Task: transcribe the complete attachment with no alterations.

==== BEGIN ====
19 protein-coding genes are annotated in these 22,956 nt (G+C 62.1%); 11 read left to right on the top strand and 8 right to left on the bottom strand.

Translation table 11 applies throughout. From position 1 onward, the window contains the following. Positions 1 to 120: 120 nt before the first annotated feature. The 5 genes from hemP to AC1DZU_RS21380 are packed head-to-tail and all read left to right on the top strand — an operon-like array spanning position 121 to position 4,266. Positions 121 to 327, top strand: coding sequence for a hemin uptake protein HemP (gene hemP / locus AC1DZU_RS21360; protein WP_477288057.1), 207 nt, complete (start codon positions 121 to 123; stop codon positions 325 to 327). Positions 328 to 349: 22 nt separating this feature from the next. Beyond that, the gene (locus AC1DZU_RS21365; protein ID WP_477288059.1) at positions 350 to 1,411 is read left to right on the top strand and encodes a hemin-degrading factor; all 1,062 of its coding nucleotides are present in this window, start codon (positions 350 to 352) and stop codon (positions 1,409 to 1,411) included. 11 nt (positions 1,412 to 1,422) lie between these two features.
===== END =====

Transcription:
19 protein-coding genes are annotated in these 22,956 nt (G+C 62.1%); 11 read left to right on the top strand and 8 right to left on the bottom strand.

Translation table 11 applies throughout. From position 1 onward, the window contains the following. Positions 1 to 120: 120 nt before the first annotated feature. The 5 genes from hemP to AC1DZU_RS21380 are packed head-to-tail and all read left to right on the top strand — an operon-like array spanning position 121 to position 4,266. Positions 121 to 327, top strand: coding sequence for a hemin uptake protein HemP (gene hemP / locus AC1DZU_RS21360; protein WP_477288057.1), 207 nt, complete (start codon positions 121 to 123; stop codon positions 325 to 327). Positions 328 to 349: 22 nt separating this feature from the next. Beyond that, the gene (locus AC1DZU_RS21365; protein ID WP_477288059.1) at positions 350 to 1,411 is read left to right on the top strand and encodes a hemin-degrading factor; all 1,062 of its coding nucleotides are present in this window, start codon (positions 350 to 352) and stop codon (positions 1,409 to 1,411) included. 11 nt (positions 1,412 to 1,422) lie between these two features.